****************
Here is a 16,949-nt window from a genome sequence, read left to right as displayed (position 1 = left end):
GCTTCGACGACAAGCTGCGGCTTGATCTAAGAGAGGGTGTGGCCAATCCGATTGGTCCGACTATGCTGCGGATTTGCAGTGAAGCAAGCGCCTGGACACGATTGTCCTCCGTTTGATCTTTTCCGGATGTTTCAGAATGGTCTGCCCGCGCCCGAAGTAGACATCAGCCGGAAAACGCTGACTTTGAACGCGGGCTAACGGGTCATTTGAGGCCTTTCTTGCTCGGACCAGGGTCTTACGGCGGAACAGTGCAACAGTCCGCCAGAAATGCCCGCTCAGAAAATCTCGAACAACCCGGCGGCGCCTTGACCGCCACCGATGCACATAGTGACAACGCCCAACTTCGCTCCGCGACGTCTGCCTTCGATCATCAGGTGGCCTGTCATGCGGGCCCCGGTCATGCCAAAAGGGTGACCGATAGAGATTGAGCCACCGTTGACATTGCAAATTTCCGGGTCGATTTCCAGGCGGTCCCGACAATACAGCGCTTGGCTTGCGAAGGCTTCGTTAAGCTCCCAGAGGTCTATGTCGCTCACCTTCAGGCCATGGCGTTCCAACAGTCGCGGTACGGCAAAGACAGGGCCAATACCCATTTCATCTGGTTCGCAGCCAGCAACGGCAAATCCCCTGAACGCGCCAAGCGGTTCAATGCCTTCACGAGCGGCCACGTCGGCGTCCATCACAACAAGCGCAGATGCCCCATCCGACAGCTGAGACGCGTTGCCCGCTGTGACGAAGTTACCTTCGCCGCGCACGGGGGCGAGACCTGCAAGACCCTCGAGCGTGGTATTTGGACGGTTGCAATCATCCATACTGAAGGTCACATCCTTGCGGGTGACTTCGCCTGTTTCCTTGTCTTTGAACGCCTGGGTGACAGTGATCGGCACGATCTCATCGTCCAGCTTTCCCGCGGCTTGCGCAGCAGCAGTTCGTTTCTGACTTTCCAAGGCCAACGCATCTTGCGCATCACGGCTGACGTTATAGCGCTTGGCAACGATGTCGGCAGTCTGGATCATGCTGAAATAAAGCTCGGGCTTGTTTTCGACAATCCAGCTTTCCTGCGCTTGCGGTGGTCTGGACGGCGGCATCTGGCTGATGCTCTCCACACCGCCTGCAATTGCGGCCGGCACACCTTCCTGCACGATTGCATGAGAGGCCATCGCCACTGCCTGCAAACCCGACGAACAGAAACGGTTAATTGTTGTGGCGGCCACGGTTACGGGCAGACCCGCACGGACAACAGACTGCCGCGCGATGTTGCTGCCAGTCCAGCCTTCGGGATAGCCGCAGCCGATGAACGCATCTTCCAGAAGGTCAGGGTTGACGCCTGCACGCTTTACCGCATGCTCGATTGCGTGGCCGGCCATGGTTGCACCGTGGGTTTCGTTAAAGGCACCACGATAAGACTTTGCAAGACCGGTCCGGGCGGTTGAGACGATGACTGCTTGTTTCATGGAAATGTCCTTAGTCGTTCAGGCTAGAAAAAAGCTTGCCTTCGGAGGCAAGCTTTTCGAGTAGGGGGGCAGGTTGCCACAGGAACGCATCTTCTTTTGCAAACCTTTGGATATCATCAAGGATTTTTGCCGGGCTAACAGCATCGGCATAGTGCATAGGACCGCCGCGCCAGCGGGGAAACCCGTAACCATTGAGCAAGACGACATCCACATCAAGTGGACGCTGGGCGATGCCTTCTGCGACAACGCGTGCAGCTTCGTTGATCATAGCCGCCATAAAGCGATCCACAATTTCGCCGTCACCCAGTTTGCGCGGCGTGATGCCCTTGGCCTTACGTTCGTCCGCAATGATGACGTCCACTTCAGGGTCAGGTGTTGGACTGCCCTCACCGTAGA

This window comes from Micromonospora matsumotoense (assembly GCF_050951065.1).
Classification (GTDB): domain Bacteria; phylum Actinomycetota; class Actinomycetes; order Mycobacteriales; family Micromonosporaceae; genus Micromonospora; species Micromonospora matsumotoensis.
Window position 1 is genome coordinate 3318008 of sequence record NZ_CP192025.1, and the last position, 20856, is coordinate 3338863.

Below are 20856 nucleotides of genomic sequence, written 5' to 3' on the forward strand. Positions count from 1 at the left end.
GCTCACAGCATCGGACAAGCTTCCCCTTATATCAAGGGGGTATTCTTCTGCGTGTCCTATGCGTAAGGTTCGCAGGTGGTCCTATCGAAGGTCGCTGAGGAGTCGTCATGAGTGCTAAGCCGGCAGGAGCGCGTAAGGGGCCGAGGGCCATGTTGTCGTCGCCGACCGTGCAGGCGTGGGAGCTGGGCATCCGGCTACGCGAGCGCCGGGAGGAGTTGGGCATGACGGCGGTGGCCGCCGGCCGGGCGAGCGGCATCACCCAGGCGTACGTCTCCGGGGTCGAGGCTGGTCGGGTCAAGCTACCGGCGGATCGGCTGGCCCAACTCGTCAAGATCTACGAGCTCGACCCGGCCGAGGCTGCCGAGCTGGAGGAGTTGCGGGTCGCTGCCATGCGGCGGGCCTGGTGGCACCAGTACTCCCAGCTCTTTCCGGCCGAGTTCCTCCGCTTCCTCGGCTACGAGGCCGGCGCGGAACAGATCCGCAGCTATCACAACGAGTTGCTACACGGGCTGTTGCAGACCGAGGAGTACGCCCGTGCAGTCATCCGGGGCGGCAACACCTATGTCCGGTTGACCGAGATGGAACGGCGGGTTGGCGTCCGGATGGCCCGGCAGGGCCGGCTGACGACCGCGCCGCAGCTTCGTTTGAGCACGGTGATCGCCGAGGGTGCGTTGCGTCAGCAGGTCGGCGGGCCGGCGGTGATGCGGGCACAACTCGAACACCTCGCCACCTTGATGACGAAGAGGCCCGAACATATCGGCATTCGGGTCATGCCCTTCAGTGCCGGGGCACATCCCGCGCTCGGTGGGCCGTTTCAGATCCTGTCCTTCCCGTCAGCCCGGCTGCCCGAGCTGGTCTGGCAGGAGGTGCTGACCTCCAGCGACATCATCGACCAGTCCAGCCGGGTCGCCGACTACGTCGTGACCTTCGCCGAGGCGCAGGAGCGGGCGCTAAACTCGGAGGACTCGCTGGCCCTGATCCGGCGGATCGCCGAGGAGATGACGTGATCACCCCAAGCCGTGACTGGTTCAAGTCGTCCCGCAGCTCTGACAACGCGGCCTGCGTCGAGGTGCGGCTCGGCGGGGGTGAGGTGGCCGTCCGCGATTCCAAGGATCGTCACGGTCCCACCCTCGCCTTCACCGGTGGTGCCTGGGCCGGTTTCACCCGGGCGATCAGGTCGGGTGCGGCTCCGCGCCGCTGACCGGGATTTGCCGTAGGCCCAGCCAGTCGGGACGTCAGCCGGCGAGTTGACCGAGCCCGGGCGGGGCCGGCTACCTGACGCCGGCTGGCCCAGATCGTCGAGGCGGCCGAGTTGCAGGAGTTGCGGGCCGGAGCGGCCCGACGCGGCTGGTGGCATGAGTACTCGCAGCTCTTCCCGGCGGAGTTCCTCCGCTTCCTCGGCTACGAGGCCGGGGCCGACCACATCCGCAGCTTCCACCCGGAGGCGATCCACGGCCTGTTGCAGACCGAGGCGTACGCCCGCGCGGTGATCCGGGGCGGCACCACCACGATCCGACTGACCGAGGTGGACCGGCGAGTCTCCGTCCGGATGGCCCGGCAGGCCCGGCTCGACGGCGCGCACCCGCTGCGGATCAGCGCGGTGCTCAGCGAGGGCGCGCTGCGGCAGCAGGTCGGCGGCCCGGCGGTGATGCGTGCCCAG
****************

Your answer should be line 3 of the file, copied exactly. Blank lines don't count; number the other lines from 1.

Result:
This window comes from Micromonospora matsumotoense (assembly GCF_050951065.1).